Only one thing marred Elijah's joy in the growth of his congregation—his brothers weren't here. Wanting a fresh start as much as he did, they had come to Oklahoma with him, but they wouldn't attend his chapel services. His middle brother, Gideon, wanted nothing more to do with God after he'd lost his wife and child in the influenza epidemic of '87, and since Elijah had also lost his fiancée, Marybelle Atkins, Gideon couldn't understand why Elijah didn't feel the same. And Clint, the youngest of the brothers and still a bachelor, was at odds with the Lord too after so many losses. They should be here, he thought, with that old familiar ache. Lord, please draw them back to You.
"The Lord has blessed our work," he told the Gilberts. "Or perhaps folks come to the chapel because they need divine reassurance at this time of such big changes in their lives."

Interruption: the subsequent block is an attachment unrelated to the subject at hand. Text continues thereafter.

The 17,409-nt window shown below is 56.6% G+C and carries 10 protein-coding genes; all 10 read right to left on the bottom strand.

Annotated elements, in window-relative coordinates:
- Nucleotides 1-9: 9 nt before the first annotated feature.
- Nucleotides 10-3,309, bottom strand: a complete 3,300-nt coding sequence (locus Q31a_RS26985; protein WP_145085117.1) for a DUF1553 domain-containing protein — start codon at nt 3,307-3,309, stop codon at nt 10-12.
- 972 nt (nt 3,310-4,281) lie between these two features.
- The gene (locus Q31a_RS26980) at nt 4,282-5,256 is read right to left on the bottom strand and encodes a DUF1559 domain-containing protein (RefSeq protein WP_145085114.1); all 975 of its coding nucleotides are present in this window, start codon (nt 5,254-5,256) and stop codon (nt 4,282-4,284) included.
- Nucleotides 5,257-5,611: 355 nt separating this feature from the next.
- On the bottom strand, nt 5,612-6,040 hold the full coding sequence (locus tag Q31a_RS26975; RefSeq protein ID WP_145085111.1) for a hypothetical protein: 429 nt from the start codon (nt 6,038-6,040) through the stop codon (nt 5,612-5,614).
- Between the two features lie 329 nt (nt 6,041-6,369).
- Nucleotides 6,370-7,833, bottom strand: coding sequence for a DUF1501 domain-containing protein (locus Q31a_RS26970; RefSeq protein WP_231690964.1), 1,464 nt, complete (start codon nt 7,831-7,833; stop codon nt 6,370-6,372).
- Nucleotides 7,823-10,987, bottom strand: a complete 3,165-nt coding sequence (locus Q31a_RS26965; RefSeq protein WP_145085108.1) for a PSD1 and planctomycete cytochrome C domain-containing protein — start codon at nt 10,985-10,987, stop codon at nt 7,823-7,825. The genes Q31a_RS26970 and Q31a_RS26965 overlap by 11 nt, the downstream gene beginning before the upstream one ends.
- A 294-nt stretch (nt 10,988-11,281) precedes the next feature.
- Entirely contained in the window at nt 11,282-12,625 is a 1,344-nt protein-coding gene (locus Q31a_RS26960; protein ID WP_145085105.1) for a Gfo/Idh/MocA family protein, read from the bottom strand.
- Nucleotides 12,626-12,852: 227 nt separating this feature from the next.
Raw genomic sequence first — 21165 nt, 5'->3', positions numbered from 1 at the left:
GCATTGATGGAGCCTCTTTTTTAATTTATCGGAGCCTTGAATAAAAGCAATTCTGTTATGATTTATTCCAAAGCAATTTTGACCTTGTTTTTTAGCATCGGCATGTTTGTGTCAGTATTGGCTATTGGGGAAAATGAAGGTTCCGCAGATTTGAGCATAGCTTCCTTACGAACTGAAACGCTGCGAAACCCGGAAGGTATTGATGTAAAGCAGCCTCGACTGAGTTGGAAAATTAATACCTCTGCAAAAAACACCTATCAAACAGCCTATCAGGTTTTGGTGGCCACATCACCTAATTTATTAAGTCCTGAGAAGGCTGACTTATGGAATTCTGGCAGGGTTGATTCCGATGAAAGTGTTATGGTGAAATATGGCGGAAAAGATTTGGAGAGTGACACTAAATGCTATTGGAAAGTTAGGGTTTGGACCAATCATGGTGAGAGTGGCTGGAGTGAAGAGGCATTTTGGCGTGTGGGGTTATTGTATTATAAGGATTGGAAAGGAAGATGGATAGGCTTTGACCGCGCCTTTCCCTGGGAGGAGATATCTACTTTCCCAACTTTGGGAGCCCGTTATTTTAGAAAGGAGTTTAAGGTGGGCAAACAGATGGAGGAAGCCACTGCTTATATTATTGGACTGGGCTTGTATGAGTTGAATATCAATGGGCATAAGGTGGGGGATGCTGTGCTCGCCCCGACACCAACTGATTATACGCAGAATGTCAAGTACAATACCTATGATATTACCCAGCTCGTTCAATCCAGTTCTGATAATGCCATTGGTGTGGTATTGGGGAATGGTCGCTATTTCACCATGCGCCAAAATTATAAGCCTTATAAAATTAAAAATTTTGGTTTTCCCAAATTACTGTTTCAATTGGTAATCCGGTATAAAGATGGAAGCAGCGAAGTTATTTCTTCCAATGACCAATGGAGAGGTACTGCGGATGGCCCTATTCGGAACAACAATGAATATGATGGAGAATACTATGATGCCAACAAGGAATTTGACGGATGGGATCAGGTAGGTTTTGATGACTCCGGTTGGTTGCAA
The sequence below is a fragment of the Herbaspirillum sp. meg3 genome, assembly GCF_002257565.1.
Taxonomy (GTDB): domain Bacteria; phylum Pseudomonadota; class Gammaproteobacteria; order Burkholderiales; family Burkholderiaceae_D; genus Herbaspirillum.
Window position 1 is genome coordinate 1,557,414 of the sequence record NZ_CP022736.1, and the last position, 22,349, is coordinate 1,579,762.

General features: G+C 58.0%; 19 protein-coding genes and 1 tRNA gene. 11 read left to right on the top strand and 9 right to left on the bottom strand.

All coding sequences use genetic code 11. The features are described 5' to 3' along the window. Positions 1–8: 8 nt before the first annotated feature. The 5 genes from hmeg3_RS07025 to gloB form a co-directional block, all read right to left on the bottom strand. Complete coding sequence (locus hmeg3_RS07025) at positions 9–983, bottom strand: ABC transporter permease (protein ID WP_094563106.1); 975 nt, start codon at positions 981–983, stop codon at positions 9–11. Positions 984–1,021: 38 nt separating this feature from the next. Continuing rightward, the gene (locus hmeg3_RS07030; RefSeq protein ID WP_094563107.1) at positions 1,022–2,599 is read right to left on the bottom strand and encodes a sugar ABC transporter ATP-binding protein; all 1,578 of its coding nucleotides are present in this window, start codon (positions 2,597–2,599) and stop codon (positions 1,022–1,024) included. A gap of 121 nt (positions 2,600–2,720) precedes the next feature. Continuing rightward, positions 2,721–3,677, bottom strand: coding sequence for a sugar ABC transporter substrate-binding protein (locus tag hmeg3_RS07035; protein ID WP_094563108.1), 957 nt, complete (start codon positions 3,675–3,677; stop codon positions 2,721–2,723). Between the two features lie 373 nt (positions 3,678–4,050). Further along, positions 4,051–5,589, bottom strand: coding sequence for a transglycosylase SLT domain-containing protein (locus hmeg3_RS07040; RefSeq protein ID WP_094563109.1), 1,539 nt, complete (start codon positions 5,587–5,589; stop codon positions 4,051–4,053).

The Gilberts nodded in approving agreement, but Elijah knew Gideon would have said something like, "Maybe they think the more they show up here in chapel, the more likely the Lord will grant them the one hundred sixty acres claim of their choice. Or they don't have anything else to do while they wait to claim their land."
Perhaps it was presumptuous to call the big tent that sheltered them from the blistering sun and spring rains a chapel, much less a church, but for now it was all the church they had, and he was grateful for it. Hadn't the Hebrews worshipped God in the open desert air, all those years they wandered in the wilderness?
He was about to greet the congregation when Mr. Gilberts said, "Did you see the pretty lady sitting in the back? The one in the dark bonnet? She came in during the hymn. Can't remember seeing her before."